Article 324a CO states that if the employee is absent through no fault of their own (for example due to illness, following an accident or to fulfil a legal obligation or public duty), the employer is obliged to continue to pay their salary for a limited period of time. 

However, this is only possible if the employee has worked for the employer for at least three months at the start of their absence. In addition, a collective agreement or standard employment contract may contain further provisions on the continued payment of wages in the event of absence. However, these provisions must at least fulfil the conditions described in the CO.

What happens in the event of unjustified absence?

As a rule, when employees are absent, it is always checked whether the employee in question is entitled to continued payment of their salary despite their absence. If the absence is not justified, the employer can take disciplinary measures. In addition, if the absence is proven to be unjustified, the employee is not entitled to continued payment of salary during this period.

In principle, it is therefore particularly important in the case of health-related absences that the doctor who issues the certificate of incapacity for work formulates it truthfully and unambiguously.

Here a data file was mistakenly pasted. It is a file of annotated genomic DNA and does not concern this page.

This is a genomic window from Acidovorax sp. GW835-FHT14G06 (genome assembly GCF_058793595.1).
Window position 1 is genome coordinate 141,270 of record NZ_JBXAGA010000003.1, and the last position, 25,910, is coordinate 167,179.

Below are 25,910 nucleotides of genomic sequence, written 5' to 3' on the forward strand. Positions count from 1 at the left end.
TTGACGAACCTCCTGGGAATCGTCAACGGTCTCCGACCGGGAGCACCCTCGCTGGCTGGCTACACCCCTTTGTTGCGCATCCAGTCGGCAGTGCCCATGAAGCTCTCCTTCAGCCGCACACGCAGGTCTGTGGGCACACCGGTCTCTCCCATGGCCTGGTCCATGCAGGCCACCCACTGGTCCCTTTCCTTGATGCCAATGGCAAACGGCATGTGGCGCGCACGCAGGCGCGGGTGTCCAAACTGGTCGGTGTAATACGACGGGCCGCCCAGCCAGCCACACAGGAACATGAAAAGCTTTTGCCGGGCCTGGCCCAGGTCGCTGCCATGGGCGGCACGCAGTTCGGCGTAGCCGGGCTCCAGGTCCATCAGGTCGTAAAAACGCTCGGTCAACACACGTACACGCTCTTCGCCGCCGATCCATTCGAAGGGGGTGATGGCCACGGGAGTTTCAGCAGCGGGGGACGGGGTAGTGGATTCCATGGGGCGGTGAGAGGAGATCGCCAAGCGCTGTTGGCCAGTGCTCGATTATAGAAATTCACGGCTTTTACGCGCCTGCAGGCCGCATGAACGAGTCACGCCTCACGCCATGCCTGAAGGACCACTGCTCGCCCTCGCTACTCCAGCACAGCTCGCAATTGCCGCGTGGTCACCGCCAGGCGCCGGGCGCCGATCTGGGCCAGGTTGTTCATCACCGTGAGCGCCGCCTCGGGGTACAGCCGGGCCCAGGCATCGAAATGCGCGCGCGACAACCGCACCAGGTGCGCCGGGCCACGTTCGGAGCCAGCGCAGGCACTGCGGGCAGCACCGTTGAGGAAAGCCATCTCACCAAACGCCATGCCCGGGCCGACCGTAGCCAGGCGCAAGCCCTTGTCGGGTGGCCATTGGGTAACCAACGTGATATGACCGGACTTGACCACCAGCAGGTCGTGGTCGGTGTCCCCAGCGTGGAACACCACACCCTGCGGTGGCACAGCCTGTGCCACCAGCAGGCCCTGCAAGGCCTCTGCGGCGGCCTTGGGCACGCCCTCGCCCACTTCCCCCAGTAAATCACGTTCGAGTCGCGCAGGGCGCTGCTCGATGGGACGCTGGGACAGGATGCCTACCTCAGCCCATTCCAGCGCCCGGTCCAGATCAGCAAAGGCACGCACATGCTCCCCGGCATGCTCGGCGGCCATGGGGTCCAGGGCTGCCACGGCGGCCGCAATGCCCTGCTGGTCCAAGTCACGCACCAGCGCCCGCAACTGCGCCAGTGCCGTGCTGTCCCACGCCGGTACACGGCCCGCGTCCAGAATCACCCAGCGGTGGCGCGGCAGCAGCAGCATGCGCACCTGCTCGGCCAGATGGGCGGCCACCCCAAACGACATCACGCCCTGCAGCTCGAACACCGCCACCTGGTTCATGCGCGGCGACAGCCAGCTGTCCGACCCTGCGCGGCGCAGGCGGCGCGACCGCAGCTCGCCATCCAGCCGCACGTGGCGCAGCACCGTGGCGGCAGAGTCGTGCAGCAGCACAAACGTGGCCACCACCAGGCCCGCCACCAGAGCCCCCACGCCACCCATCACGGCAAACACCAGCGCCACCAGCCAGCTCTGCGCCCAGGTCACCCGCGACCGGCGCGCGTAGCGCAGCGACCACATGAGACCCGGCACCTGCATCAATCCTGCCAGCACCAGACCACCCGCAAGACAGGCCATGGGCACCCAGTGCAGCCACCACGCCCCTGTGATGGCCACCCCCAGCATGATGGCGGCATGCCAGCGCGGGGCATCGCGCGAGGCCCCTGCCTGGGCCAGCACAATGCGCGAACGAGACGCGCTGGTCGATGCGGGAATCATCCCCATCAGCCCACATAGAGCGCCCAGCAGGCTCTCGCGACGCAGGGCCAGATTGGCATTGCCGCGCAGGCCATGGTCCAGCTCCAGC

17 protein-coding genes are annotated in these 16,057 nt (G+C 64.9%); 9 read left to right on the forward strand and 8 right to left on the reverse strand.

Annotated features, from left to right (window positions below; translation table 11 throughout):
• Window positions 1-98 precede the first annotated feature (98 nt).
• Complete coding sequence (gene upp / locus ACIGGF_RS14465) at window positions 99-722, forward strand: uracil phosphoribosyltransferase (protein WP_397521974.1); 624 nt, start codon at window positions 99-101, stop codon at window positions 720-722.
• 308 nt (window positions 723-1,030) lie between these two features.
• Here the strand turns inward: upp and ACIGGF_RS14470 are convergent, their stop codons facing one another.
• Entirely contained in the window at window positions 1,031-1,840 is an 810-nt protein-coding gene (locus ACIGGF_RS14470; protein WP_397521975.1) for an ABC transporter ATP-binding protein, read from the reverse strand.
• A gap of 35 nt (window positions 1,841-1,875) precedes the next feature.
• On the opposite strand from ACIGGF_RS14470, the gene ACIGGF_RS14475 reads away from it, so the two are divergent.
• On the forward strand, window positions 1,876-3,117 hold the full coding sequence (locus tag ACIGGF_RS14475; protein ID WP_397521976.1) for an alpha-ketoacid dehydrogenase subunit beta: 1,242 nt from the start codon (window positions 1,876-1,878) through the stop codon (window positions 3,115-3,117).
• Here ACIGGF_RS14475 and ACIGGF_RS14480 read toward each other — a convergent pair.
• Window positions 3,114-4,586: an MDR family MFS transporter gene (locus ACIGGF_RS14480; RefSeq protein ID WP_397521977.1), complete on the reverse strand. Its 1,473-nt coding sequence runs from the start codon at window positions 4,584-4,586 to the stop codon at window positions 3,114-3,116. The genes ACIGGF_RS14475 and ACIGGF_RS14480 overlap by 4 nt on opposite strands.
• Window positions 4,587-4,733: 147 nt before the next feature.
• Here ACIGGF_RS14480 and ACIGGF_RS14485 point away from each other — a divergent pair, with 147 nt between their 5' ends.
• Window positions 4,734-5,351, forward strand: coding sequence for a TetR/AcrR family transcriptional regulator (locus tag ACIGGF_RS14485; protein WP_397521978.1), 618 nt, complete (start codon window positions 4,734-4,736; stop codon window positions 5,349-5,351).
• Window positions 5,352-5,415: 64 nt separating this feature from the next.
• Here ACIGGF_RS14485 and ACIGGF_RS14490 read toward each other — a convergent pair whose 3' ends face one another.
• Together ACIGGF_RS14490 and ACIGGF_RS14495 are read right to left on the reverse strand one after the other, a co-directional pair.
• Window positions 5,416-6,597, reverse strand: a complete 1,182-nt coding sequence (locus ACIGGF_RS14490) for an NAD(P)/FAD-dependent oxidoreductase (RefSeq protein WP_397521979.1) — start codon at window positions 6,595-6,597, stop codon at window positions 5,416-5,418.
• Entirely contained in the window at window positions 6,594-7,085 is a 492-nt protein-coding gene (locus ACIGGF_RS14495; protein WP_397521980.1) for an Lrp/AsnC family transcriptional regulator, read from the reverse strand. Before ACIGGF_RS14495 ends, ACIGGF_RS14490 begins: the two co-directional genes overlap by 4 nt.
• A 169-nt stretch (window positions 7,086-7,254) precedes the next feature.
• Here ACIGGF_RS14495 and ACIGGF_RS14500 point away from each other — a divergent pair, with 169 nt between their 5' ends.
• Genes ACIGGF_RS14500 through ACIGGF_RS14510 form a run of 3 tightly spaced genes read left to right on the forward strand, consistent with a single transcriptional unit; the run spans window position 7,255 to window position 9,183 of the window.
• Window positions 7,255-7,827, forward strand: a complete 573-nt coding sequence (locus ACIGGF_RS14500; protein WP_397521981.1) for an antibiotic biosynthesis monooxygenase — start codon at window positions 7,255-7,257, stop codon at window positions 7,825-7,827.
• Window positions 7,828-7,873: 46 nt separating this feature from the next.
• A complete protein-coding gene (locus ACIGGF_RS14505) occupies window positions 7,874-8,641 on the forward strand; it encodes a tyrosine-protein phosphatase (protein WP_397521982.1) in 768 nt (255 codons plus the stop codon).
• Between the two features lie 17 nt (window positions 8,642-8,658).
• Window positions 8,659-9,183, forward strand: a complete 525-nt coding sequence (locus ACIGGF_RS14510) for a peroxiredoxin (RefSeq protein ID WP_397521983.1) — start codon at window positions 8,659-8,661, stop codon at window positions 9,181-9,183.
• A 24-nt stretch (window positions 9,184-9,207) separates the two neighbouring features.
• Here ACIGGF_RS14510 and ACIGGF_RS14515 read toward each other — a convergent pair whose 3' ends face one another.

If an employer has doubts about such a medical certificate, the employer can order a further medical examination by a medical examiner. Although employees can refuse this, this can lead to further conflicts and make their concerns less credible.

It is therefore good to know that medical examinations by a medical officer of trust are no different to a regular examination by your GP or specialist. Medical examiners are also subject to medical confidentiality and may only inform your employer about the degree of your incapacity for work and the general reason for your absence.

Duty to inform about absences

If an employee is absent without informing the employer, this is a breach of the employee's duty of loyalty (Article 321 CO). The employer must first check whether there is an important reason for the employee's absence. The employee must be contacted within the first few hours of the absence. If she cannot be contacted, the employer can decide on appropriate measures regarding her absence. This can range from a warning to dismissal without notice in the event of repeated absences.